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What is your stress teaching your child about stress?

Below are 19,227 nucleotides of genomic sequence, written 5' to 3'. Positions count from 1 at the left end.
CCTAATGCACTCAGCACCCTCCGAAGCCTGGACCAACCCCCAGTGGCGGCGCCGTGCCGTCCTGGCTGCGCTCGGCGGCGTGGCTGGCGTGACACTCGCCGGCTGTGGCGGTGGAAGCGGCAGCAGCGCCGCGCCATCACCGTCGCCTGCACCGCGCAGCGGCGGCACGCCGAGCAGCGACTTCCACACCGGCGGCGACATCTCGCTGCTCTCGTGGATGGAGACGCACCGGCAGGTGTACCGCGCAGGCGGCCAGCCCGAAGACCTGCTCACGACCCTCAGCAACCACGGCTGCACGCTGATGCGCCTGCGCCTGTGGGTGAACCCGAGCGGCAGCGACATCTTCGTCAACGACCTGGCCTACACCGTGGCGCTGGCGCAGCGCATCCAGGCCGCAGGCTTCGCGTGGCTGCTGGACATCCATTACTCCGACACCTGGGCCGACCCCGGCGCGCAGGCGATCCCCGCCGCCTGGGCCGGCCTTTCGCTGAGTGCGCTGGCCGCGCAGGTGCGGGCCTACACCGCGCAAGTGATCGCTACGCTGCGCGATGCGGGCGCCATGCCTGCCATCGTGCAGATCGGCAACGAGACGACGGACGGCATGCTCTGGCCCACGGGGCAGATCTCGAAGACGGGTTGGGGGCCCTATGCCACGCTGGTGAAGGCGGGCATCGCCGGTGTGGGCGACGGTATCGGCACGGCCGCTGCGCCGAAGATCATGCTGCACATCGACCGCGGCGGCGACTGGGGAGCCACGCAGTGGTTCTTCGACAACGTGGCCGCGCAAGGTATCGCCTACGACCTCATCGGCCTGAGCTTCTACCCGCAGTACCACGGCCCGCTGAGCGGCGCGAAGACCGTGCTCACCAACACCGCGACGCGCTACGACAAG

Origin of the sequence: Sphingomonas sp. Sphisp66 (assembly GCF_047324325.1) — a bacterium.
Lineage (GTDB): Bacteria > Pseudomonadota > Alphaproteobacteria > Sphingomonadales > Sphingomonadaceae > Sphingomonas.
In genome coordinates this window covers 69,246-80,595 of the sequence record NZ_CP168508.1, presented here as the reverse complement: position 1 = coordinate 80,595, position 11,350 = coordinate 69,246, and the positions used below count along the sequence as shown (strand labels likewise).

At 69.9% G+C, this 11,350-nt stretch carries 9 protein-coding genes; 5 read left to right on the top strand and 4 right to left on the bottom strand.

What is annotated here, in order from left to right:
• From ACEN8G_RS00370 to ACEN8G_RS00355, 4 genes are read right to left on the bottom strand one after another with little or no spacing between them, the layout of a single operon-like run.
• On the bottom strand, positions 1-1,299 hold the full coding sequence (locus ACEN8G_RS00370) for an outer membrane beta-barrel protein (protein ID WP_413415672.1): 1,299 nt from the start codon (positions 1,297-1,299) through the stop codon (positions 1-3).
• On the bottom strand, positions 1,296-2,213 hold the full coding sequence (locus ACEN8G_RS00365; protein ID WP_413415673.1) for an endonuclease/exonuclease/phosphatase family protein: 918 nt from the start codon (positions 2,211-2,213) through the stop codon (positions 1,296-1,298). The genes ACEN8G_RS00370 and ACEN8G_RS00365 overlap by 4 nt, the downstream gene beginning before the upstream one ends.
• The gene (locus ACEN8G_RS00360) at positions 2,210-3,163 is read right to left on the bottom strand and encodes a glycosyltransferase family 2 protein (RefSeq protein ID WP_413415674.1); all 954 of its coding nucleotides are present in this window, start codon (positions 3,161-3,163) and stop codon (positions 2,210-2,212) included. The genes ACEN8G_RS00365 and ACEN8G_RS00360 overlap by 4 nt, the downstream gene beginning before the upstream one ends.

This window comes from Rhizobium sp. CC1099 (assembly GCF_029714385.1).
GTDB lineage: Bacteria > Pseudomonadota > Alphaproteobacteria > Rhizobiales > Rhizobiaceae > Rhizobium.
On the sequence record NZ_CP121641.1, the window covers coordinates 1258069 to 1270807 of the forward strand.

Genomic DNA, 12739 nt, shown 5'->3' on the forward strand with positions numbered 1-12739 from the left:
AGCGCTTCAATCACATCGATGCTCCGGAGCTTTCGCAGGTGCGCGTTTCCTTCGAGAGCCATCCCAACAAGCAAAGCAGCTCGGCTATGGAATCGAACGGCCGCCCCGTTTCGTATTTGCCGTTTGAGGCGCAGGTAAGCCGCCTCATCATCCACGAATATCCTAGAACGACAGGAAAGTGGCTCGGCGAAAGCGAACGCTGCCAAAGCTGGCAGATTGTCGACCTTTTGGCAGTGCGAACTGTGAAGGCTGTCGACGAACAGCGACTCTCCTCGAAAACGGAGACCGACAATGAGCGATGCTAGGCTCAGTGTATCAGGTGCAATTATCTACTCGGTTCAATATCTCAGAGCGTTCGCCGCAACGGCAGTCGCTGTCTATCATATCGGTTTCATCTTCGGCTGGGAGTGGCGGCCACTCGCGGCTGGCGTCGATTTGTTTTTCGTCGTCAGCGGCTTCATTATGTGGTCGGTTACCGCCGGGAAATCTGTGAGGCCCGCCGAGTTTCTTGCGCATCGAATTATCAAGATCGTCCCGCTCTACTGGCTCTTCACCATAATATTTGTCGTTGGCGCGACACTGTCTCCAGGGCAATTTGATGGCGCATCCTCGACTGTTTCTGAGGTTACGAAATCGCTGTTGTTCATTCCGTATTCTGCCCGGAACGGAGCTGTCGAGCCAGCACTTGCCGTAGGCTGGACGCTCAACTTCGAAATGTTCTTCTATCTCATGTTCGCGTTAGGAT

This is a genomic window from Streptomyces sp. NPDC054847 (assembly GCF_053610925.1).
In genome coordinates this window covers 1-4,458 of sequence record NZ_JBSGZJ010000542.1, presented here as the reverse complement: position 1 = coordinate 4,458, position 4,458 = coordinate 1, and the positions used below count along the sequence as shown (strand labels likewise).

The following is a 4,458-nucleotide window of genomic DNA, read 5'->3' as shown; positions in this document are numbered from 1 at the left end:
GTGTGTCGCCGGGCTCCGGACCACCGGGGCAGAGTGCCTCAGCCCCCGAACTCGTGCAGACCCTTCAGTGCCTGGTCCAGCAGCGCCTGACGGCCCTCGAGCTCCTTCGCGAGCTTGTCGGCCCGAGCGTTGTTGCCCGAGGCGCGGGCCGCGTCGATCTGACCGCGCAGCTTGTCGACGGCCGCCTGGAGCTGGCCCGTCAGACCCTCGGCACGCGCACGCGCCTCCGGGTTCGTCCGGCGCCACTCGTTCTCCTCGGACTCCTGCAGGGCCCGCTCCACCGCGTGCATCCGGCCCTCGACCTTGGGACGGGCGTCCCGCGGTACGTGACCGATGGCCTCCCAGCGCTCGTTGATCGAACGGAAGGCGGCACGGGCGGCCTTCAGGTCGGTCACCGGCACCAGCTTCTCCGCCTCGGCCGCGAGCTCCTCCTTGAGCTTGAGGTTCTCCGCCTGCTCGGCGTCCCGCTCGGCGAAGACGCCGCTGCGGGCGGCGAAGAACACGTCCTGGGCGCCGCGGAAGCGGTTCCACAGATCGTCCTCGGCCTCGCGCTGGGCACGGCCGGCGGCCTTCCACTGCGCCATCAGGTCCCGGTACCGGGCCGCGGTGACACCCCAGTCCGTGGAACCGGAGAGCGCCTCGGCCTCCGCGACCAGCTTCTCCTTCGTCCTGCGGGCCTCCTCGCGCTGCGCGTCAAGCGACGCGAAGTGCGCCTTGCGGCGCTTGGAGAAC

Stress is one of the worst things that anyone can experience. It negatively affects people both physically and mentally, resulting in symptoms like headaches, weak immune systems, lack of drive, depression, and anxiety to name a few. Because it affects so many people in so many ways and often leads to other mental health issues, it is an important issue to discuss during National Mental Health Awareness Month. As a parent, you are probably concerned about how stress might be harming and holding back your child. But have you considered your own level of stress? Did you know that another horrible aspect of stress is the fact that it is contagious? It is frighteningly easy to spread your stress to your surrounding environment if left unbridled, namely your very own children. Stress, or any strong emotion, can be very contagious, triggering the same feeling in somebody else. It is especially potent as there is a greater level of intimacy between parent and child. This has been backed by multiple studies. Harvard researchers found in 2004 that children were likelier to develop health issues like asthma or allergies if their parents showed high levels of stress. Additional studies that support this claim were published in journals Child Development and Pediatrics in 2013. The former showed that the DNA of children who are around stressed parents in their formative years were affected permanently. The latter showed that they were less likely than other children to fully develop their language, motor, and social skills. If you are often showing stress or anxiety regarding your child’s school grades or behavior, you pass that habit of constant worry onto your child. Adopting that, he or she will continue to stress and be able to handle or cope with any negative consequence or obstacles. As understandable as it is, if you are constantly worried about your child’s future, this shows, whether you know it or not. It shows in the frown when you see a bad grade, it shows in your voice when you suggest they go study, and it shows in the exasperated sigh you leave in the air like bad fumes. You start exerting pressure. You start feeding your child’s stress--and now everyone is stressed! So ask yourself this: what are you doing to monitor your own stress? Before tackling stress in the people around you, you may want to consider putting that attention on yourself first. A bit of self-care and stress relief for yourself could alleviate stress for your child. Adopt meditation or yoga. Put aside one day every week for me-time. Plan a weekend getaway. Pick up a hobby. They say you cannot pour from an empty cup, so keep yours overflowing with peace and love. Then your child will adopt that same level-headedness and excel even more in anything he or she tackles. A good way to make sure you and your child stress less is to enroll them in one of JEI Learning Center’s many programs. The Directors and Instructors at the centers take care of parents by working as a tag team effort with them. They step in to mentor children while the parents take a break at home. The centers also promote a Self-Learning Method that naturally eases children’s stress. Because the pacing is individualized for the students, never rushing them but challenging them just enough, they will naturally grow more confident in their abilities and take on the responsibilities of their education and lives. Enroll your child today and take a diagnostic assessment test to see how he or she can begin removing some of the stress from their studying habits! Find a center near you.